14. Biggest winner from Iowa was probably Marco Rubio, who significantly outperformed his polling figures and got the boost he desperately needed to prevent the Republican contest being a two-horse race. Instead he now faces the situation of being the establishment candidate up against two insurgents splitting the T-party vote. I’d also back him to beat either Clinton (too compromised) or Sanders (too far from the centre) should he get that far. 3-1 are decent odds, though the 10-1 on Sanders also appeals.

  15. Closer to home, I am beginning to think that these negotiations may actually harm rather than help REMAIN’s cause. Listening to PM while driving home from work today, I was struggling to stay focused while they explained the minutiae of the (still only a first draft, remember) deal – and the very fact I am posting to UKPR makes me far more interested in politics than Joe Bloggs.

    Ultimately, people do not vote for things they do not understand. The AV referendum is a case in point – the YES side tried ever so hard to explain how AV was such a good thing for democracy but probably most people didn’t ever really grasp the difference. Meanwhile all NO had to do was say, “You know that Nick Clegg? Do you like him? Well he’s a fan of this.”

  16. The idea that the baby boomers had it easy is disable. Many of my school friends had to leave school at 15 or if they were lucky 16 because there family could no longer support them – and this was at a grammar school. Some of them succeeded in a big way, one has recently retired from a position at the very top of local government having started with O levels. Their success was through ability and hard work, nothing else. In many ways today’s youth have far more opportunities, they just can’t see it.

    Of course I was self employed for most of my career, largely due to an inability to

  17. The structure of labour market is much more complicated than this discussion.

    Graduates, as a mean, earn about 77% more than non-graduates in the UK, hence many graduates earn at a much higher ratio than the 77% and a lot less. In certain jobs post-graduates earn 183% more, but in many they don’t. As to the skills level, one of the high street banks attempted to replace cashiers with A level students about ten years ago (they could carry out the job). Fortunately (?) banking is the most unionised sector, and the union could force the bank to abandon the plans.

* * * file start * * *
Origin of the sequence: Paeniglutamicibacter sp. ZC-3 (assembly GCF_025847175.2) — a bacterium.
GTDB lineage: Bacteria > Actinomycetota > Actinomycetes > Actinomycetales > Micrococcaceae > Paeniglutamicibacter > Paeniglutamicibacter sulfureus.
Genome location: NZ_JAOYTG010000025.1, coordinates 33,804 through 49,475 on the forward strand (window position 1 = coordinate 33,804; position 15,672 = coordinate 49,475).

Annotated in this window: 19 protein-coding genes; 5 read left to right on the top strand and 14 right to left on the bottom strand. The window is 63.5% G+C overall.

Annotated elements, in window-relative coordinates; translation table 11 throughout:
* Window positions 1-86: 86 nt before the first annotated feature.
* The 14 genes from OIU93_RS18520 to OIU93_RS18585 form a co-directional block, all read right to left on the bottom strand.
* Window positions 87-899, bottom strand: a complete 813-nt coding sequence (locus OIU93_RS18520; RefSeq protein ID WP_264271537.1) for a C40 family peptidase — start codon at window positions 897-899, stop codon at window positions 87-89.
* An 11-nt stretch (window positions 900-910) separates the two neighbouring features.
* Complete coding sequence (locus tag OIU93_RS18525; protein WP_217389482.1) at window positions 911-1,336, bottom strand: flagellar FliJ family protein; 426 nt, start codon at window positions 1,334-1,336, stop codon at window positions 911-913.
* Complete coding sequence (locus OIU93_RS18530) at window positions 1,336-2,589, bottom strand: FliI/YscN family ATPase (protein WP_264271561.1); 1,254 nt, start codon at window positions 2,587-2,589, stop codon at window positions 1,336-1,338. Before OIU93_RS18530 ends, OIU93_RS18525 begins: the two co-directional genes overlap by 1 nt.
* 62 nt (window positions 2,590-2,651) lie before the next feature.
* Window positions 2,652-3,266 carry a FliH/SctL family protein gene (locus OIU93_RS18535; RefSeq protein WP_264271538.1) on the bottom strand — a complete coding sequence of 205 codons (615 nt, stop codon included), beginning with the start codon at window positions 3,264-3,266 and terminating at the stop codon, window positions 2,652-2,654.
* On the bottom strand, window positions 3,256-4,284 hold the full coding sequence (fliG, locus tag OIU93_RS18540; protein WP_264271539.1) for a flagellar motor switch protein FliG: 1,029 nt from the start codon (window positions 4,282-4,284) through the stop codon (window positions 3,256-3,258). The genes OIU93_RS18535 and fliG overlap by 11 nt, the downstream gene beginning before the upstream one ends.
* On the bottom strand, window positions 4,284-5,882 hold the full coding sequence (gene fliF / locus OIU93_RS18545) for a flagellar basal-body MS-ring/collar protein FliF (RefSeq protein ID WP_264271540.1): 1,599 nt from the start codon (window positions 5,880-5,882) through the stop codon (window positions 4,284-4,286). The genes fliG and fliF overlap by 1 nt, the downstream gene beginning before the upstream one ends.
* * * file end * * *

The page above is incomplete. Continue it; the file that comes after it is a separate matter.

The reality is: because of the economic development in the UK since 1992 there is simply not enough jobs where the value added allows for high enough wages. It’s not bad or good, it is simply the way it happened. On the other hand in manufacturing the value added is 17 times of the wages, but it is wasted on management, professional services and improductive sectors (e.g. Real estate), and stolen through SAles, administrative and general expenses.

    In precision engineering wages vary enormously in the UK by regions (according to the TUC), but there is a quantifying problem as many (e.g in the NW) offer effective job guarantee. In contrast, in Germany the intra-sector wage differentials for the same job is much smaller than in the UK.

    However, Germany actually uses significantly more East European labour than the UK in the form of agency labour. As an example, butchering by Geman companies is far the most competitive in the EU and it is based on agency labour (employees have to buy the tools of trade and the quality requirements are such that skilled employees cannot reach the minimum wage). Austria on the same basis is now more competitive in sandwich-making than the UK sweatshops.

  18. @colin

    Once again, your data does not address the point as others are pointing out.

    Comparing graduates and non-graduates is not the same as comparing boomers and young adults.

    Which ought to be trivially obvious.

    Also, having a higher-skilled job doesn’t automatically mean you have much of a career path. Your career conditions might become eroded overtime.

    If formerly jobs with paid training and proper employment switch to internships and freelance, skill levels may remain the same, but career path may not so much.

  19. And it continues (stupid tablet):- largely due to an inability to keep my head down and do what I was told. It meant that 80 hour weeks were the norm when necessary but then I had an understanding wife and family. I have little sympathy for those of the younger generation who think we had it easy and want it easy themselves.

  20. @RMJ1

    No one is saying they had it easy. They are just talking about career paths.

    Boomers enjoyed full employment during their critical early years of employment which also helped. Naturally this doesn’t mean everything was plain sailing, but it helps. Strong unions also helped to improve pay and conditions.

    Mortgages were difficult for a while because of interest rates. But compare that with the cost of rent and mortgages now. Compare utility bills.

    Compare pensions, internships, etc.

    Compare costs of starting a business. Rent, rates, utilities. Do you think it hasn’t changed?

    I agree there may be more opportunities in principle. How accessible in practice is summat else.

    Look how many need tax credit top ups now compared to the sixties.